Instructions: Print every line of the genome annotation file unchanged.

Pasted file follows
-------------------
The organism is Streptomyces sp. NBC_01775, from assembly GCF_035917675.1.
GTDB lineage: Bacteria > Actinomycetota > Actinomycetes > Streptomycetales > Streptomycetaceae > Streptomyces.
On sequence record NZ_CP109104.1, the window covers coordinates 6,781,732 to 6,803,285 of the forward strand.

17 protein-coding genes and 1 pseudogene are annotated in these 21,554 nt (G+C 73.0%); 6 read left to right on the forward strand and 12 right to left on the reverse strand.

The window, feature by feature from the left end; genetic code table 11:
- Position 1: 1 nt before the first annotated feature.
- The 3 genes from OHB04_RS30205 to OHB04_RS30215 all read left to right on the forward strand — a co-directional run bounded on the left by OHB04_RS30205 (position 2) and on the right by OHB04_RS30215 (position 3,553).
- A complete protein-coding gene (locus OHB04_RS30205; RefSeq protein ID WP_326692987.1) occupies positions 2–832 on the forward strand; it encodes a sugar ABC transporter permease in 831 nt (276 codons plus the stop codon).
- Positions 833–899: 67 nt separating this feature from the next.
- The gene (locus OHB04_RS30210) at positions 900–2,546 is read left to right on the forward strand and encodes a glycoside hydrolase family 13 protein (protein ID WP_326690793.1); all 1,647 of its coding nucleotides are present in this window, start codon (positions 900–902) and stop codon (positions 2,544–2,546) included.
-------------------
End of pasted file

The organism is Streptomyces sp. NBC_01775, from assembly GCF_035917675.1.
GTDB lineage: Bacteria > Actinomycetota > Actinomycetes > Streptomycetales > Streptomycetaceae > Streptomyces.
On sequence record NZ_CP109104.1, the window covers coordinates 6,781,732 to 6,803,285 of the forward strand.

17 protein-coding genes and 1 pseudogene are annotated in these 21,554 nt (G+C 73.0%); 6 read left to right on the forward strand and 12 right to left on the reverse strand.

The window, feature by feature from the left end; genetic code table 11:
- Position 1: 1 nt before the first annotated feature.
- The 3 genes from OHB04_RS30205 to OHB04_RS30215 all read left to right on the forward strand — a co-directional run bounded on the left by OHB04_RS30205 (position 2) and on the right by OHB04_RS30215 (position 3,553).
- A complete protein-coding gene (locus OHB04_RS30205; RefSeq protein ID WP_326692987.1) occupies positions 2–832 on the forward strand; it encodes a sugar ABC transporter permease in 831 nt (276 codons plus the stop codon).
- Positions 833–899: 67 nt separating this feature from the next.
- The gene (locus OHB04_RS30210) at positions 900–2,546 is read left to right on the forward strand and encodes a glycoside hydrolase family 13 protein (protein ID WP_326690793.1); all 1,647 of its coding nucleotides are present in this window, start codon (positions 900–902) and stop codon (positions 2,544–2,546) included.